Like the rest of us, so much of what Chuck Black does has been slowed down by the pandemic. From music festivals to changes in his broadcasting work, the pandemic has hampered things. But Chuck is back on the radio again at WMKV, the radio station for Maple Knoll Village. He does the Golden age of Radio Show playing Big Band and Swing. Chuck did say that he has some aspirations for his new gig at WMKV: “It is too early to say for sure, but I hope to carve out some air-time for old-time music again. We’ll have to see.” With the new radio show and tentative plans for some kind of revival of the old-time music show, we’ll be hearing plenty from Chuck Black in the coming months. And he is still searching out those gems in the record stores as much as circumstances will allow.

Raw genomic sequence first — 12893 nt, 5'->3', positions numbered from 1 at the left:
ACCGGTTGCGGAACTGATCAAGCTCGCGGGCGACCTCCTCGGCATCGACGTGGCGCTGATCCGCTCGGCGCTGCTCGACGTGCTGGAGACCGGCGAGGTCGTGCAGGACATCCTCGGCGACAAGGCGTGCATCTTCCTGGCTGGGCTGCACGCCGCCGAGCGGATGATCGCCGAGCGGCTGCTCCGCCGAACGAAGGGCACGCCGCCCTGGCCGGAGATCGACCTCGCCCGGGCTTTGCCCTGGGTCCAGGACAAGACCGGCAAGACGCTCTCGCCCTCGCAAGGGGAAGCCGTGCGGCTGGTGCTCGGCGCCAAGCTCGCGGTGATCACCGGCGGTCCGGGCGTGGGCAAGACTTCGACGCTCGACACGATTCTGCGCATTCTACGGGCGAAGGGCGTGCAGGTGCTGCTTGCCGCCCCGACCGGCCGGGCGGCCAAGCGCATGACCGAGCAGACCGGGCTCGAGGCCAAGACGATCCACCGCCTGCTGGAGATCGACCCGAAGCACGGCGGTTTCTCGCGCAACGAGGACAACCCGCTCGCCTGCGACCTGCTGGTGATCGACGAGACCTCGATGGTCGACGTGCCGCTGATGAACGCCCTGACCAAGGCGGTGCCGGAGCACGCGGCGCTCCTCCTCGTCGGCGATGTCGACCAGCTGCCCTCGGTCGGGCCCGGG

Chuck Black brings the rigor of a scholar and the passion of an artist to his life-long love of old-time and Appalachian music. The dedication of people like Chuck Black form part of the bedrock of the preservation and promotion of Appalachian music and culture and part of how the Urban Appalachian Community Coalition serves the urban Appalachian communities. You can find Chuck Black’s profile on the Cultural Resource Directory at this link: https://uacvoice.org/artist_profile/chuck-black/.
If you are an urban Appalachian creative and you would like to sign up for the Cultural Resource Directory, click on this link: https://uacvoice.org/signup/. Mike Templeton is a writer, independent scholar, barista, cook, guitar player, and accidental jack-of-all-trades. Check out his profile in UACC’s new Cultural Directory. He lives in downtown Cincinnati with his wife who is a talented photographer. They spend their free time walking around the city snapping photos. She looks up at that the grandeur of the city, while Mike always seems to be staring at the ground.